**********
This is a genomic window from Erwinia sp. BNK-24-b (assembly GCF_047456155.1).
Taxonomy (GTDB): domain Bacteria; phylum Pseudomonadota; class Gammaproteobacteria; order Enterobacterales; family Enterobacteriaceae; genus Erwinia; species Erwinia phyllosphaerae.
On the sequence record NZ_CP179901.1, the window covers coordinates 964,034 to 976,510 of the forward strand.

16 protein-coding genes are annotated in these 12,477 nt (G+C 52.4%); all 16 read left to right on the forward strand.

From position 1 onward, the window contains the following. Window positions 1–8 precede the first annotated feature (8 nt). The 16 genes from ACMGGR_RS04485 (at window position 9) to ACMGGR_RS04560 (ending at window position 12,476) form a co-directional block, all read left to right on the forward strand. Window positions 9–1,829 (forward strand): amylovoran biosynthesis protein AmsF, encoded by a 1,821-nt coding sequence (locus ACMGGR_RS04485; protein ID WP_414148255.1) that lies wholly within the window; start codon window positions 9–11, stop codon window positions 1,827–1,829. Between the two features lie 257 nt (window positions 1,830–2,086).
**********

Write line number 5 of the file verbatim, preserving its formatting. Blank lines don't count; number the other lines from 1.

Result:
From position 1 onward, the window contains the following. Window positions 1–8 precede the first annotated feature (8 nt). The 16 genes from ACMGGR_RS04485 (at window position 9) to ACMGGR_RS04560 (ending at window position 12,476) form a co-directional block, all read left to right on the forward strand. Window positions 9–1,829 (forward strand): amylovoran biosynthesis protein AmsF, encoded by a 1,821-nt coding sequence (locus ACMGGR_RS04485; protein ID WP_414148255.1) that lies wholly within the window; start codon window positions 9–11, stop codon window positions 1,827–1,829. Between the two features lie 257 nt (window positions 1,830–2,086).